Thomas and Andrew Chirnside, leaders of the Victorian squattocracy, travelled to Australia from the lowlands of Scotland in the mid 1800's. Armed with determination and motivated by their family motto 'Do or Die', the brothers set about creating a vast pastoral empire. The exquisite mansion and extensive gardens at their stately property of Werribee Park are a testament to their successful business venture, while offering visitors of today a rare glimpse into the extravagance of a bygone era. Built between 1874 and 1877, their 60-roomed Italianate-style mansion is Victoria's largest and most elaborate private residence. The entire property remained within the Chirnside family until 1922. Initially purchased by Philip Lock, a self-made wealthy grazier from Warrnambool, it was sold again a year later to the Roman Catholic Bishops of Australia for development as a seminary.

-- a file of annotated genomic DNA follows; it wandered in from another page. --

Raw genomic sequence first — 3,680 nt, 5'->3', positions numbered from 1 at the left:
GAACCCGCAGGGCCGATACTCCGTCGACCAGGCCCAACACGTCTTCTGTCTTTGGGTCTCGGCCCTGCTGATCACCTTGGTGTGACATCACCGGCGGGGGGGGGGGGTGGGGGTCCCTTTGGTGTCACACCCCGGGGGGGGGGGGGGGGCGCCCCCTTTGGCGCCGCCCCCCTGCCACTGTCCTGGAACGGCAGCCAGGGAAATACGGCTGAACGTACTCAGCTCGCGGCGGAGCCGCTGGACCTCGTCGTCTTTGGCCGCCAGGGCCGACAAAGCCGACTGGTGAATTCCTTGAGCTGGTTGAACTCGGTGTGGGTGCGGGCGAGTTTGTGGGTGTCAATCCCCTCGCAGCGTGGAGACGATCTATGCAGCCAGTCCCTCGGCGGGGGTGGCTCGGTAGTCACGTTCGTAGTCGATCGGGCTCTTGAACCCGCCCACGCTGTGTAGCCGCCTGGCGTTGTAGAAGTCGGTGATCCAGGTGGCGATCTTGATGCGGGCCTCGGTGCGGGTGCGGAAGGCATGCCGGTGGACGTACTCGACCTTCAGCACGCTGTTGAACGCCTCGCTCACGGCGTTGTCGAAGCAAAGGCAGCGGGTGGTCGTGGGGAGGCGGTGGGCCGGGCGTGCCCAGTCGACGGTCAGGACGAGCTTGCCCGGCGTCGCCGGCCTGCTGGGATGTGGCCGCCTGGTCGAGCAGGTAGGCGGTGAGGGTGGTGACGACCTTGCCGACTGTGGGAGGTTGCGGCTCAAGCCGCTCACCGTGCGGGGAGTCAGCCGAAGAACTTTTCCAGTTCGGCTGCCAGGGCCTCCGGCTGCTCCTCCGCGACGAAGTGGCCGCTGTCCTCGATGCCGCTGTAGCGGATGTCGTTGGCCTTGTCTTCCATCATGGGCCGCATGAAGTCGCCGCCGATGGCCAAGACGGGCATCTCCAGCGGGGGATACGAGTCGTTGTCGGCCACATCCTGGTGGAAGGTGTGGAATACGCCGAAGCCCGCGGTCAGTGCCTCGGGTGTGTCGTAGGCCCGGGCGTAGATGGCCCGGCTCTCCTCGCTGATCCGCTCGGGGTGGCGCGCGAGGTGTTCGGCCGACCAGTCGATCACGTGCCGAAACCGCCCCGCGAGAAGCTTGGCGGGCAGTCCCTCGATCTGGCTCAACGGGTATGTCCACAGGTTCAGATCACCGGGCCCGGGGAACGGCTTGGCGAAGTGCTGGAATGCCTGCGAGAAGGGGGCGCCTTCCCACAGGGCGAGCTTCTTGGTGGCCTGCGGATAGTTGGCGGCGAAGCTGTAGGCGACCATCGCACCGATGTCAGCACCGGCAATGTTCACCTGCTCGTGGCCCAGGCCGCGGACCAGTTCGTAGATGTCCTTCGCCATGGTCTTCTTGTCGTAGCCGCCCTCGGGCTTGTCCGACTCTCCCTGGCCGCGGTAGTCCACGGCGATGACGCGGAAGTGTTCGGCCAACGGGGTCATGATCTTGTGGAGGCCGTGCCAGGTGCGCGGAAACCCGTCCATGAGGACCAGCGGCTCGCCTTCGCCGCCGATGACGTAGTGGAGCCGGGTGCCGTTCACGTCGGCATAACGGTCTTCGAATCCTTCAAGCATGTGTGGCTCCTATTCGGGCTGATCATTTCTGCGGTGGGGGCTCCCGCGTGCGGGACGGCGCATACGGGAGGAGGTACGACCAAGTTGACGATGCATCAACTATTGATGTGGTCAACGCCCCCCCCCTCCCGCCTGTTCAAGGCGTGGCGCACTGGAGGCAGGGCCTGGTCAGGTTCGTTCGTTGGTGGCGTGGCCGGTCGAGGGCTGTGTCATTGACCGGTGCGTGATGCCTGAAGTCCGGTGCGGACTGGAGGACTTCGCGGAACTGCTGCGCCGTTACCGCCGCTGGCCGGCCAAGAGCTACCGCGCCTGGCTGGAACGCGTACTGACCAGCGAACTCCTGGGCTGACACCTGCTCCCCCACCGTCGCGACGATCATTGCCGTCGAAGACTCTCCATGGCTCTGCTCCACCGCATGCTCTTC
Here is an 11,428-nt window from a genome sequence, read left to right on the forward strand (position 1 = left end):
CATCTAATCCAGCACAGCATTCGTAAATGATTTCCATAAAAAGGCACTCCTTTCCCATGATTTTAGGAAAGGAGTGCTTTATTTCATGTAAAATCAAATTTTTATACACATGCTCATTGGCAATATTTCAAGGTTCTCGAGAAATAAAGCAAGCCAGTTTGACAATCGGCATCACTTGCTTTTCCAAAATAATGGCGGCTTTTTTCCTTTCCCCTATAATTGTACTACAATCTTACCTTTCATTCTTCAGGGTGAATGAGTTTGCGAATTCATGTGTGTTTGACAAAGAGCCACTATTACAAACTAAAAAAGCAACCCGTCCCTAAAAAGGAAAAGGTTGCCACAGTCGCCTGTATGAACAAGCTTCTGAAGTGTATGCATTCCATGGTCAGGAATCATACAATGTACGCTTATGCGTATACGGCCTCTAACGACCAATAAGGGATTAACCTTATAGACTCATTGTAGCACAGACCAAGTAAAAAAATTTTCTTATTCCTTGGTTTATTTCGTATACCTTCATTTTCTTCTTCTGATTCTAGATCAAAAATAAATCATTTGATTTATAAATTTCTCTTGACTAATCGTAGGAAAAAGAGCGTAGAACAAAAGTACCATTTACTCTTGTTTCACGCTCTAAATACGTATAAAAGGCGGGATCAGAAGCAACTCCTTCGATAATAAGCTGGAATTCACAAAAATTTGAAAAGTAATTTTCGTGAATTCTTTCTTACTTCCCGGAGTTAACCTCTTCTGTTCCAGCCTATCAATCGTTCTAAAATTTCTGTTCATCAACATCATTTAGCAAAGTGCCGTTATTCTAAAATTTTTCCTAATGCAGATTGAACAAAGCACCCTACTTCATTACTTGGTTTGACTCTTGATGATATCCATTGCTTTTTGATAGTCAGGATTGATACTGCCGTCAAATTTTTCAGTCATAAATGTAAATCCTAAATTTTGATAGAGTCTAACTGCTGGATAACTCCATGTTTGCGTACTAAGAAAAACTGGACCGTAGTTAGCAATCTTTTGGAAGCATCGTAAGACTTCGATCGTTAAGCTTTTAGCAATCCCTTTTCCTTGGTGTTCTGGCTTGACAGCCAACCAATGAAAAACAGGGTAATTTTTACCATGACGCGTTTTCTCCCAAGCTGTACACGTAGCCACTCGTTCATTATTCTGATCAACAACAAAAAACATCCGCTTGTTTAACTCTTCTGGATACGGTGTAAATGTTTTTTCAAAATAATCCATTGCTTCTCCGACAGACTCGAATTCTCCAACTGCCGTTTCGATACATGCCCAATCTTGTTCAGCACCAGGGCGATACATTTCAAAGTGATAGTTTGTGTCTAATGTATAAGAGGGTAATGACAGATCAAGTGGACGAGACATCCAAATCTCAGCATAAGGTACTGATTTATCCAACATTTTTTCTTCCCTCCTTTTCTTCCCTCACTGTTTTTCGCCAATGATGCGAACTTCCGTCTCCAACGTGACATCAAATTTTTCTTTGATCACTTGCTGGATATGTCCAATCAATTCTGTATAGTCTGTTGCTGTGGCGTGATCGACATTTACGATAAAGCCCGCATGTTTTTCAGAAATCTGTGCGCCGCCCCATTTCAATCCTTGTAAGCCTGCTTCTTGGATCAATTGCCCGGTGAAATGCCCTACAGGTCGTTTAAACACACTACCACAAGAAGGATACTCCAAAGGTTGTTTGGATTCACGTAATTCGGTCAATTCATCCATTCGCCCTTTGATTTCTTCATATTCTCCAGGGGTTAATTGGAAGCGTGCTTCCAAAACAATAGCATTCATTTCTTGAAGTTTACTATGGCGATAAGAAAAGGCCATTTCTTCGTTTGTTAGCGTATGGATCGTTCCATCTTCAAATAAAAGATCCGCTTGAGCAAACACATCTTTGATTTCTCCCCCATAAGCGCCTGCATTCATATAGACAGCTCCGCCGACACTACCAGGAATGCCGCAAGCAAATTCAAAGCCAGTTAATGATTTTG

Werribee Park became home to Corpus Christi College in 1923; a training ground for young men seeking to enter the priesthood in the Dioceses of Melbourne, Ballarat, Sandhurst, Sale and Hobart . The full training course required eight years of full-time study in Arts, Philosophy and Theology.
Until 1959 all eight years of study were completed at Werribee Park. As trainee numbers increased a second college was built at Glen Waverley, now the Victoria Police Academy , enabling students to undertake their first four years of Philosophy at Werribee Park and their second four in Theology at Glen Waverley.
During its residency the Catholic Church added several wings to the original Chirnside mansion.
The Victorian Government acquired Werribee Park from the Catholic Church in 1973 and commenced work to progressively restore the original mansion and remaining land back to its former glory. Now proudly managed by Parks Victoria on behalf of the Victorian Government, the entire property offers a rich array of culture, history and stories to explore.
GHOSTS OF WERRIBEE PARK